This is the latest installment of Harvest Public Media’s Field Notes, in which we talk about important issues related to food production.
Thanks to tight competition, hog farmers all over the country are feeling a push to expand or get out of the business. That means indoor confined animal feeding operations – or CAFOs – are growing even in the most environmentally sensitive areas.
Thanks to tight competition, hog farmers are feeling a push to expand or get out of the business. That means indoor confined animal feeding operations, or CAFOs, are growing, even in the most environmentally sensitive areas.
The hog industry’s impact on the water supply is worrying many residents of northeast Iowa’s Winneshiek County, near Decorah.
Columbia City Council members approved stricter requirements for a controversial potential housing development near Rock Bridge Memorial State Park. KBIA’s Kate Grumke reports dozens of residents spoke up about their concerns at Monday’s meeting.
Farmer Tim Smith stands by a creek that cuts through his property near the north-central Iowa town of Eagle Grove. He does several water quality conservation practices on his land including a bio-reactor, strip tilling and cover crops.
This summer, officials in Iowa have been asking farmers to voluntarily reduce the amount of fertilizer they use. That’s because the fertilizer contains nitrates that are being washed into state waterways and creating environmental concerns locally and nationally. The runoff has been particularly bad this year, and the outcry over typical crop practices is growing.
This spring and summer, U.S. Geological Survey scientists waded into 100 Midwest streams to test for hundreds of chemicals used in farming, including nutrients, pesticides like atrazine and glyphosate, and livestock hormones. The results from the study are trickling in. But preliminary findings indicate that from May through early July, 21 percent of the region’s streams contained very high levels of nitrogen in the form of nitrates.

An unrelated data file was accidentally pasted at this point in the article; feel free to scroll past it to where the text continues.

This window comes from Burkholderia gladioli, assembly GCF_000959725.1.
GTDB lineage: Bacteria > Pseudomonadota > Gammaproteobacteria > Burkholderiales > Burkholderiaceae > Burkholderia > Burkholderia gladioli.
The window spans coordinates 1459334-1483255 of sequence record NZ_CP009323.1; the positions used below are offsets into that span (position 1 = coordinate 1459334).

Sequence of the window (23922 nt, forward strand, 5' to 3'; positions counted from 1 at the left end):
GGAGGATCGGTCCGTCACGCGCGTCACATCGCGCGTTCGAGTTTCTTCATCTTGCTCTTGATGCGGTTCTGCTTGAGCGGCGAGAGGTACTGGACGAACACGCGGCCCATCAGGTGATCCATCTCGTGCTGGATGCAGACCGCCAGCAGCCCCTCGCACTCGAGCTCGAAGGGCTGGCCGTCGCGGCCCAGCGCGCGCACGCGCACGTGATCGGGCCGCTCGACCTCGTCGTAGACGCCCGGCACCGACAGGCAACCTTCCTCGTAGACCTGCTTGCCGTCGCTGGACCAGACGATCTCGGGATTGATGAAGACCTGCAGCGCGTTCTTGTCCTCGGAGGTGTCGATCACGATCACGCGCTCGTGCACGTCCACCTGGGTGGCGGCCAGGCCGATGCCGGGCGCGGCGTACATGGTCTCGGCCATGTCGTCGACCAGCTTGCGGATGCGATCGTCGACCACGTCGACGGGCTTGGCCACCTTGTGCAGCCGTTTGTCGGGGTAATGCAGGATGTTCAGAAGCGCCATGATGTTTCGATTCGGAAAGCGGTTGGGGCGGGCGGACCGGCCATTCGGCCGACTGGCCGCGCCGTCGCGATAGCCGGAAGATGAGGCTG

America's hugely productive food system is one of its success stories. The nation will export a projected $139.5 billion in agricultural products this fiscal year alone. It's an industry that supports "more than 1 million jobs," according to Agriculture Secretary Tom Vilsack.
But all that productivity has taken a toll on the environment, especially rivers and lakes: Agriculture is the nation's leading cause of impaired water quality, according to the U.S. Environmental Protection Agency.
One of the U.S. Geological Survey teams collecting water samples and checking cages for fish eggs in Missouri this summer: biologist Diana Papoulias, chemist Dave Alvarez, hydrologist Peter Van Metre, biologist Diane Nicks and toxicologist Don Tillitt.
Credit Abbie Fentress Swanson / Harvest Public Media